Dramatic date: 422 B.C.E.
The guests at this party fall into groups. Some of them you have already met or will meet later in this course.
* Callias son of Hipponicus. There is a "c.v." at 8.39-41. Of the deme Alopece, like Socrates and Crito. Politician and bon vivant. Known for extravagant lifestyle. Mentioned in Pl. Apol. 20a-c, and appears in some of the dialogues.
* Autolycus, the beloved of Callias. The son of Socrates' accuser Lycon. His victory in the pancration (boxing and wrestling) is the occasion for the party. His victory, and thus the party, can be dated to 422 B.C.E. Executed by the Thirty.
* Lycon, father of Autolycus (mentioned 2.4 by name for first time). He is referred to in Pl. Apol. but nowhere else in Pl. or Xen. except here. Note that he praises Socrates here (9.1).
* Niceratus son of Nicias. Will appear again in Pl. Laches. His depiction here as a newly wed is an anachronism. He was too young in 422 B.C.E. to be married.
* Critobulus son of Crito. Cf. Pl. Apol. 33e, 38b; Phaedo 59b. Present at the trial and at the death of Socrates. A member of the inner circle of Socrates' associates.
* Hermogenes, paternal half-brother of Callias. Present at the death of Socrates (Phaedo 59b7). Xen.'s source for his Apology. Appears several times in Xen. Mem.
* Antisthenes. Xen. Mem. 3.11.17: Socrates' constant companion. Present at the death (Phaedo 59b; but mentioned nowhere else in Plato). Wrote dialogues. In Xen. Mem. 2.5.1-3, 3.11.17.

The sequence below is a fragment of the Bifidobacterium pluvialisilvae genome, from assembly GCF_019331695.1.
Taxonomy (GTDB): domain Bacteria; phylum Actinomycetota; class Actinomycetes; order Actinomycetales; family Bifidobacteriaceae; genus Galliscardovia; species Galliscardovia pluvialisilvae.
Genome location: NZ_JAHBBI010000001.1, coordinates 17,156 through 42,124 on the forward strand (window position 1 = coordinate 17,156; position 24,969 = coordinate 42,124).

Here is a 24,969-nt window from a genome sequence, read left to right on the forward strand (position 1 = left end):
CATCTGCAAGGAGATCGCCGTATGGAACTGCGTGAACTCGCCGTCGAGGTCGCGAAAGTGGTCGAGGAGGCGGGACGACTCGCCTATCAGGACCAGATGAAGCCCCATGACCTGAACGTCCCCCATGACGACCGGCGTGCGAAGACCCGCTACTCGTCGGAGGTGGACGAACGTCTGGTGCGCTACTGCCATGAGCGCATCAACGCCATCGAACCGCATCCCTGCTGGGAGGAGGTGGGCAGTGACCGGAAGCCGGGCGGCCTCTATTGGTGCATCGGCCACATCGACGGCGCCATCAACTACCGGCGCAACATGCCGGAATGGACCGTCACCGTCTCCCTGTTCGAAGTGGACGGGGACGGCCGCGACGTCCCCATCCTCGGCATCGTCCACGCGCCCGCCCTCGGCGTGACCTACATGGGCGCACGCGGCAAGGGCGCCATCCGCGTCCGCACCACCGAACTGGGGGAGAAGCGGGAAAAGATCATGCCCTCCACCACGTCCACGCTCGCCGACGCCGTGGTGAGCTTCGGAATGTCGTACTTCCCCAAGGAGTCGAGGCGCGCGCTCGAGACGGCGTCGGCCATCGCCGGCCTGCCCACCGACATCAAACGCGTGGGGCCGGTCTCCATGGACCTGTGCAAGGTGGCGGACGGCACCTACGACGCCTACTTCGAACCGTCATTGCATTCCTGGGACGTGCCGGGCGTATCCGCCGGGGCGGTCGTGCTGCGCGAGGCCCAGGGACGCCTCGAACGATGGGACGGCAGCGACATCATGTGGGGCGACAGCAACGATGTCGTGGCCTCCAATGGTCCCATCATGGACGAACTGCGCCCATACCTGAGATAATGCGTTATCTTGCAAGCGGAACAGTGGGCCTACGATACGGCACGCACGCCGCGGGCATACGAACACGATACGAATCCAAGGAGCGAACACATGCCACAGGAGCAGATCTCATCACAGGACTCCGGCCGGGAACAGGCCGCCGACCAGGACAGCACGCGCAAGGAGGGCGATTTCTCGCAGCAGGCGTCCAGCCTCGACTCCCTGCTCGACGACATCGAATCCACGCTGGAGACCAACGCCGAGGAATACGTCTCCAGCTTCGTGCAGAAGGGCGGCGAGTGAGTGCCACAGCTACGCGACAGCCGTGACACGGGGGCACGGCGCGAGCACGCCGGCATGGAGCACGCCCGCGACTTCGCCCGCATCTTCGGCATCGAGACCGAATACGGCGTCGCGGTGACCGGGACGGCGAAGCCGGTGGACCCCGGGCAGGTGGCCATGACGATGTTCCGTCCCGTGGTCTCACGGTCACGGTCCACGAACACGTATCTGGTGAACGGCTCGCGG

* Charmides. The great beauty of his age group: Pl. Charmides init. In 415 B.C.E., when he was about thirty-one, he was accused, with Alcibiades, Adeimantus, and Axiochus, of profaning the Eleusinian mysteries (an initiatory ceremony related to the cult of Demeter at Eleusis). All had links to Socrates.
* Xenophon. Which group was he with? In a sense, neither A. nor B. His presence is anachronistic. He would have been a toddler in 422 B.C.E.
o Philip the buffoon or clown. Only appearance in Pl. and Xen. Not mentioned again until much later in antiquity.
1. Intro.; situation; time;
beauty of Autolycus; Philip and his profession.
2. Arrival of man from Syracuse with entertainers; entertainment. There are five divisions; a discussion is linked to each of them.
3. First circle of speeches: everyone answers the question "Of what are you proudest?"
4. Second circle of speeches: everyone has to show why it is valuable.
5. Beauty contest between Critobulos and Socrates (cf. 4.18-20)
6. Silence of Hermogenes as paroinia ("convivial unpleasantness"). Syracusan's abuse of Socrates.
7. Socrates sings a song. Syracusan's girl prepares to perform a stunt. Socrates proposes an alternative; Syracusan agrees.
8. Socrates' speech on love.
9. Syracusan's girl and boy dance "Ariadne and Dionysus." The party breaks up.